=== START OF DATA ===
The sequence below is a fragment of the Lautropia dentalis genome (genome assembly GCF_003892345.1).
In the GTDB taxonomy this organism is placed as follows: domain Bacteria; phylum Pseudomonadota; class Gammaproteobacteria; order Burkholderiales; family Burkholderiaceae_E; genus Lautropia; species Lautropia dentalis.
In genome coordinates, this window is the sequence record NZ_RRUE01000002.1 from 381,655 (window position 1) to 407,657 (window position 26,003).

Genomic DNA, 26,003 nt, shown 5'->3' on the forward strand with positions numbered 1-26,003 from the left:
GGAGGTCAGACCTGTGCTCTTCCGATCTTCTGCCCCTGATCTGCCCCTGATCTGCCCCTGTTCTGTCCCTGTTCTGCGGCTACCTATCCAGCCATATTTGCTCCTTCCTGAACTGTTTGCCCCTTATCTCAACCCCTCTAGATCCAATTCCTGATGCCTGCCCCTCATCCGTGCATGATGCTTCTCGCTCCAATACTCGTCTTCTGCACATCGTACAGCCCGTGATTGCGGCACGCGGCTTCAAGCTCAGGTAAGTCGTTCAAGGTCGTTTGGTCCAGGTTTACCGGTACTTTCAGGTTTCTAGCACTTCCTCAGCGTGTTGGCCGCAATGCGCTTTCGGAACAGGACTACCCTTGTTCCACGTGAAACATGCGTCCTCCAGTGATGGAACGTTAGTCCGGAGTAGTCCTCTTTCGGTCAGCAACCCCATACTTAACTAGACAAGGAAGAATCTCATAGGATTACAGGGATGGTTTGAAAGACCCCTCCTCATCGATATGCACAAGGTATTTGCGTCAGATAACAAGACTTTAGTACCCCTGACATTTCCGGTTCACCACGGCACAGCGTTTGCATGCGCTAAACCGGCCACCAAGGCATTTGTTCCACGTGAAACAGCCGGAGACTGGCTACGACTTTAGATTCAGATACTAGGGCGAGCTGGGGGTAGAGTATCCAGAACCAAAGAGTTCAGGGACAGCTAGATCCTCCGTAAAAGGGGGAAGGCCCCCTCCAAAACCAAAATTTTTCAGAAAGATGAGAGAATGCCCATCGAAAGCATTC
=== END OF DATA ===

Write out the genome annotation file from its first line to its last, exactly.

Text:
The sequence below is a fragment of the Lautropia dentalis genome (genome assembly GCF_003892345.1).
In the GTDB taxonomy this organism is placed as follows: domain Bacteria; phylum Pseudomonadota; class Gammaproteobacteria; order Burkholderiales; family Burkholderiaceae_E; genus Lautropia; species Lautropia dentalis.
In genome coordinates, this window is the sequence record NZ_RRUE01000002.1 from 381,655 (window position 1) to 407,657 (window position 26,003).

Genomic DNA, 26,003 nt, shown 5'->3' on the forward strand with positions numbered 1-26,003 from the left:
GGAGGTCAGACCTGTGCTCTTCCGATCTTCTGCCCCTGATCTGCCCCTGATCTGCCCCTGTTCTGTCCCTGTTCTGCGGCTACCTATCCAGCCATATTTGCTCCTTCCTGAACTGTTTGCCCCTTATCTCAACCCCTCTAGATCCAATTCCTGATGCCTGCCCCTCATCCGTGCATGATGCTTCTCGCTCCAATACTCGTCTTCTGCACATCGTACAGCCCGTGATTGCGGCACGCGGCTTCAAGCTCAGGTAAGTCGTTCAAGGTCGTTTGGTCCAGGTTTACCGGTACTTTCAGGTTTCTAGCACTTCCTCAGCGTGTTGGCCGCAATGCGCTTTCGGAACAGGACTACCCTTGTTCCACGTGAAACATGCGTCCTCCAGTGATGGAACGTTAGTCCGGAGTAGTCCTCTTTCGGTCAGCAACCCCATACTTAACTAGACAAGGAAGAATCTCATAGGATTACAGGGATGGTTTGAAAGACCCCTCCTCATCGATATGCACAAGGTATTTGCGTCAGATAACAAGACTTTAGTACCCCTGACATTTCCGGTTCACCACGGCACAGCGTTTGCATGCGCTAAACCGGCCACCAAGGCATTTGTTCCACGTGAAACAGCCGGAGACTGGCTACGACTTTAGATTCAGATACTAGGGCGAGCTGGGGGTAGAGTATCCAGAACCAAAGAGTTCAGGGACAGCTAGATCCTCCGTAAAAGGGGGAAGGCCCCCTCCAAAACCAAAATTTTTCAGAAAGATGAGAGAATGCCCATCGAAAGCATTC